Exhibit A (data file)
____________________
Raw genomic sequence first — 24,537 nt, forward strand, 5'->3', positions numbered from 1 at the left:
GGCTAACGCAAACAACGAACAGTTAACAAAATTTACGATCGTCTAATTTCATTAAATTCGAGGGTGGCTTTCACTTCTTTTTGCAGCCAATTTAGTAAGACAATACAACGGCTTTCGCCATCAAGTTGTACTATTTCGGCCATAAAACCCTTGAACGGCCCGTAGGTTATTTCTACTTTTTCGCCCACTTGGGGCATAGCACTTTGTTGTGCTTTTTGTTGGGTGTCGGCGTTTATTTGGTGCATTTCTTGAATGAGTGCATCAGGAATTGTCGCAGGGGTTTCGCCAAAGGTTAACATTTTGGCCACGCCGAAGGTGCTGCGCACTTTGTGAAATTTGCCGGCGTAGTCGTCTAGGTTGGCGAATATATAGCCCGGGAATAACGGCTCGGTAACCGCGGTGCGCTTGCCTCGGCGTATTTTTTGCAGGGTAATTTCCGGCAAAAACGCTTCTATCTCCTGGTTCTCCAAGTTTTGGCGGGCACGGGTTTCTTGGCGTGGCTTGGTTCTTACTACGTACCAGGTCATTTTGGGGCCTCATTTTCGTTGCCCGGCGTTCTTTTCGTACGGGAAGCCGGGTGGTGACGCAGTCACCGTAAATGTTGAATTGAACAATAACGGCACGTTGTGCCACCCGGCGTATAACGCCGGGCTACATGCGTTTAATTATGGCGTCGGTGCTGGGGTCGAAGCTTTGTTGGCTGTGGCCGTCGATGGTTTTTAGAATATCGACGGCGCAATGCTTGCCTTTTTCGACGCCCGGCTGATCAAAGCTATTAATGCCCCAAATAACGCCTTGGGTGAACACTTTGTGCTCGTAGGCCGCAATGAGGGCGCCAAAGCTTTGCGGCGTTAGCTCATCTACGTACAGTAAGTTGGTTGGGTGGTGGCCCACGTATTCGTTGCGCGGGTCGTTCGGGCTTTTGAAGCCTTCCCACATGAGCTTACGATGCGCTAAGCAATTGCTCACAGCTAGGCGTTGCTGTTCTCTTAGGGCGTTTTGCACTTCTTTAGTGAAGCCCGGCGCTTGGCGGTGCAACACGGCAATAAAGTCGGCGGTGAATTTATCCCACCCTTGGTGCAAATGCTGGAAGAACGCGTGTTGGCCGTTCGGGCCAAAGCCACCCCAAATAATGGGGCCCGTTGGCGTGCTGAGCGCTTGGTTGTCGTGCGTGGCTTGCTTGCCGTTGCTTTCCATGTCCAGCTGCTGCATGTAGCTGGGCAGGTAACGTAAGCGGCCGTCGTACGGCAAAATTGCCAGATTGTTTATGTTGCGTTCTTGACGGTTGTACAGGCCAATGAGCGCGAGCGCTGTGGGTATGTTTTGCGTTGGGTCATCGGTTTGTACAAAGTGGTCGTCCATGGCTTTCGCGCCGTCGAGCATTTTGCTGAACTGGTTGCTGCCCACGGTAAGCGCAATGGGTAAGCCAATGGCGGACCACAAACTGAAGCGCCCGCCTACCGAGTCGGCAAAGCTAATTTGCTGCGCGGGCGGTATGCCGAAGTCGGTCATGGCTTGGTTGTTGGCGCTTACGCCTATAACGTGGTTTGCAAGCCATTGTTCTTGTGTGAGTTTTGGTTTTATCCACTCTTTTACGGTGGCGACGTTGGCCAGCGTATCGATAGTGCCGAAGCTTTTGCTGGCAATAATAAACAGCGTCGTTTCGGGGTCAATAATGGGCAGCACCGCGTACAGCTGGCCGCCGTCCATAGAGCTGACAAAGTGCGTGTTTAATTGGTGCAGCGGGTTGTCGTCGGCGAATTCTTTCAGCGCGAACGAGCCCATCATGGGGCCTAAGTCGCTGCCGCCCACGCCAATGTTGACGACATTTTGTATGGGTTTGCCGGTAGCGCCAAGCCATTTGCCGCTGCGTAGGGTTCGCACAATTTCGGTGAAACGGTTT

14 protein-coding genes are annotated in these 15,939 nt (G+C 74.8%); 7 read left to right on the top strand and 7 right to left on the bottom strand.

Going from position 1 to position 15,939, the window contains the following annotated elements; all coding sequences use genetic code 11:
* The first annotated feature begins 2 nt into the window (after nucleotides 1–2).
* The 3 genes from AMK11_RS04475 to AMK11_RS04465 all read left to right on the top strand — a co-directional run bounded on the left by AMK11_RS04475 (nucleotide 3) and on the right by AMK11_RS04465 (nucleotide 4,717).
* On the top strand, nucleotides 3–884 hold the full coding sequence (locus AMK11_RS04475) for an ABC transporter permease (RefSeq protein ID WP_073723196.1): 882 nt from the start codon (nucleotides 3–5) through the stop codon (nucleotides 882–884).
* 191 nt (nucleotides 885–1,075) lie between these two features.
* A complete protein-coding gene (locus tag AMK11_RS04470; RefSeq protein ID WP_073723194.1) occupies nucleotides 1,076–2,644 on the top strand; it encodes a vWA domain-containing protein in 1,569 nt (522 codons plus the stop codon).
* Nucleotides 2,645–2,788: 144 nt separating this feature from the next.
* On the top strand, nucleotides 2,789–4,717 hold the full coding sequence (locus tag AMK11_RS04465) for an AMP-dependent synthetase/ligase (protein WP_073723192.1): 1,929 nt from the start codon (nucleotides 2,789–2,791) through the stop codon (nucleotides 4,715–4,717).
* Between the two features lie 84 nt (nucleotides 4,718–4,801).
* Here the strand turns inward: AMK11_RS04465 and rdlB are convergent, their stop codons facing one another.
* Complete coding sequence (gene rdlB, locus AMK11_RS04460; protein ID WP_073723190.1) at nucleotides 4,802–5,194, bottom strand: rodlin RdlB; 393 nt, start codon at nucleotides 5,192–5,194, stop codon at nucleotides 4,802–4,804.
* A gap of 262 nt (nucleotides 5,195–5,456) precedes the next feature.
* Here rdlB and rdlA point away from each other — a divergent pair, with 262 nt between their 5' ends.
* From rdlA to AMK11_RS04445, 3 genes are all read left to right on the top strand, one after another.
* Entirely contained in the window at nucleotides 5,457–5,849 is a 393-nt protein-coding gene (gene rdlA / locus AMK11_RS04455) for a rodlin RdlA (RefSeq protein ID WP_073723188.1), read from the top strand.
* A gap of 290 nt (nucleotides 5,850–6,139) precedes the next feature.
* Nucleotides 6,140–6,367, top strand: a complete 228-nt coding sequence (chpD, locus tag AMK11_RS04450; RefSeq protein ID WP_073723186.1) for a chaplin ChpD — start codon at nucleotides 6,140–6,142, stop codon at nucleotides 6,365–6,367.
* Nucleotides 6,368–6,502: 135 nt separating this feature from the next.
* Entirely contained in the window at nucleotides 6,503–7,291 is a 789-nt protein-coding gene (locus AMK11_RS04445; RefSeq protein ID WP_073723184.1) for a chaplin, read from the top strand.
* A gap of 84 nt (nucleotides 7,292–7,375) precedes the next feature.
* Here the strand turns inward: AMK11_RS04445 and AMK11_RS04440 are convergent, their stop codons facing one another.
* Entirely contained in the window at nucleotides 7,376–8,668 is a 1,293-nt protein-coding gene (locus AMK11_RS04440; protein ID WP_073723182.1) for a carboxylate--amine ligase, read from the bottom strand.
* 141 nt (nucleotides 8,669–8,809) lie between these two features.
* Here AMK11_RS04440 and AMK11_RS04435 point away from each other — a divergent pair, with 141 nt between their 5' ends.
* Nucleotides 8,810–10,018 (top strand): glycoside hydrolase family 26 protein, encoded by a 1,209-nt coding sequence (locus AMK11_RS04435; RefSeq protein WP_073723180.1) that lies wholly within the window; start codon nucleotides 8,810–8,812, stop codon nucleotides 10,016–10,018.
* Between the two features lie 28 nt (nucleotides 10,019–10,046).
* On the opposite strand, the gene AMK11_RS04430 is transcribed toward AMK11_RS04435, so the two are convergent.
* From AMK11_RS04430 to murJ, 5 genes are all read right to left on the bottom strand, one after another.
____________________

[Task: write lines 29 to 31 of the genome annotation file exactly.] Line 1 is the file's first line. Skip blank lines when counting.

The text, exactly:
* Between the two features lie 28 nt (nucleotides 10,019–10,046).
* On the opposite strand, the gene AMK11_RS04430 is transcribed toward AMK11_RS04435, so the two are convergent.
* From AMK11_RS04430 to murJ, 5 genes are all read right to left on the bottom strand, one after another.